Back To Readers' Contributions List
How Will The Internet Effect Lower Income Groups?
Access to the information highway may determine the basic ability to function in a democratic culture
By Suneel Ratan/Washington
If there was any lingering doubt that the computer has become ensconced as a member of the American family, it was dispelled at the turn of the year by some startling statistics. For the first time ever, consumers in 1994 bought $8 billion worth of PCs -- just a smidgen away from the $8.3 billion they spent on TVs. The sales record in terms of dollars is bound to fall to the computer soon, though the TV's cheaper price guarantees its dominion in numbers for a while yet.
In the nation's poorer areas, however -- places like Washington's Anacostia neighborhood, the hollows of Appalachia or Miami's Liberty City -- families with IBM Activas, NEC CD-ROM drives, modems, Internet connections and all the other paraphernalia so beloved by computer users are few and far between. Therein lies one of the most troubling aspects of the emerging information age. In an era in which success is increasingly identified with the ability to use computers and gain access to cyberspace, will the new technology only widen the gap between rich and poor, educated and uneducated, blacks, whites and Hispanics? As Commerce Secretary Ronald Brown puts it, "How do you create an environment so that once we've built this information infrastructure, you do not create a society of haves and have-nots?"
The stakes are high. Access to the information highway may prove to be less a question of privilege or position than one of the basic ability to function in a democratic society. It may determine how well people are educated, the kind of job they eventually get, how they are retrained if they lose their job, how much access they have to their government and how they will learn about the critical issues affecting them and the country. No less an expert than Mitch Kapor, co-founder of Lotus Development Corp. and now president of the Electronic Frontier Foundation,feels that those who do not have access "will be highly correlated with the general have-nots. Early in the next century, the network will become the major conduit through which we conduct our lives. Any disenfranchisement will be very severe."
The fact is that access to the new technology generally breaks down along traditional class lines. Wealthy and upper-middle-class families form the bulk of the 30% of American households that own computers. Similarly, wealthier school districts naturally tend to have equipment that is unavailable to poorer ones, and schools in the more affluent suburbs have twice as many computers per student as their less-well-funded urban counterparts. All this disparity comes to a head in this statistic: a working person who is able to use a computer earns 15% more than someone in a similar job who cannot.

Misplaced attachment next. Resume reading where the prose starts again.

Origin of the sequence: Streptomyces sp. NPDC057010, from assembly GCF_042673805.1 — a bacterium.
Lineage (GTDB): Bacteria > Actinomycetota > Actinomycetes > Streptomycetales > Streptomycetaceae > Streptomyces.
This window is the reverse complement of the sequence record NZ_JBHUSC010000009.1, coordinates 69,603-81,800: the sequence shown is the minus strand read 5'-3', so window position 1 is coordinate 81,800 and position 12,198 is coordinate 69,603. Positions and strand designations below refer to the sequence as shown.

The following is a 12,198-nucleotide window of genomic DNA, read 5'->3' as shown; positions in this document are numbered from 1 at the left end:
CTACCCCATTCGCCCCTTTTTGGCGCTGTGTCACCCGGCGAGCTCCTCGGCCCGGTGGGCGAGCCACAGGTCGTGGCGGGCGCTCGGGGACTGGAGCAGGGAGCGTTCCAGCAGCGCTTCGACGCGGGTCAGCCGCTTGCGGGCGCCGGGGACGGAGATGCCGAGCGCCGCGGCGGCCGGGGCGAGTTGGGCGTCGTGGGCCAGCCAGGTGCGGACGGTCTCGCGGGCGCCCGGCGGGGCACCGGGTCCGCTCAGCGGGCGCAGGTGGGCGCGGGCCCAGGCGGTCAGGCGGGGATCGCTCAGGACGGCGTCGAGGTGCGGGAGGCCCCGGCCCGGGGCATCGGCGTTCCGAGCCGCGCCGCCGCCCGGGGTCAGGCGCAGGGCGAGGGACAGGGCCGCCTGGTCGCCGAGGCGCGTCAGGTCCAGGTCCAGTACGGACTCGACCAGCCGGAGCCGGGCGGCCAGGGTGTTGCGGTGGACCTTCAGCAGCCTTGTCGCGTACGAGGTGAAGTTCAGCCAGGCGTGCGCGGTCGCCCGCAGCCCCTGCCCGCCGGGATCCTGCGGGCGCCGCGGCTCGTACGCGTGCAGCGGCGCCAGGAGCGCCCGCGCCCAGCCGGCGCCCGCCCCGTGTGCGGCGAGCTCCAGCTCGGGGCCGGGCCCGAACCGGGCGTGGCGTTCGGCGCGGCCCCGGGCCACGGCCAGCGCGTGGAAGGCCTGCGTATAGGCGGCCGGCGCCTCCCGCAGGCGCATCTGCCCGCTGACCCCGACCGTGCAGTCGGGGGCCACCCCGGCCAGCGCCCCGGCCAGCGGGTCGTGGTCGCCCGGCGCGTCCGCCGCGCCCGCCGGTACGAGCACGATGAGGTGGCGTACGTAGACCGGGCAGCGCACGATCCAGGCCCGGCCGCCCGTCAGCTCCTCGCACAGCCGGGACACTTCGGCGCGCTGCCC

The debate over how to handle the problem pits the freewheeling techno-cowboys of the computer and telecommunications industries against traditional advocates for the poor. The computer and telecommunications industries proclaim a paramount faith in market forces, at least partly because they fear eventual government regulation of access to the infobahn. As they see it, the forces of competition and the marketplace will drive the prices of equipment and online services downward and make both increasingly available to the less affluent.
There is considerable evidence to support that view. The newest computer models sport capabilities far beyond those of their predecessors and are priced lower; presumably, they will continue getting cheaper. Moreover, ever upgrading "heatseekers," who are constantly searching for the latest equipment, are bound to create a vigorous secondhand market. Machines that might otherwise be wasted are instead being sold into the used-computer market, where they can be snapped up by the less advantaged in the same way that poorer people buy used cars instead of new ones.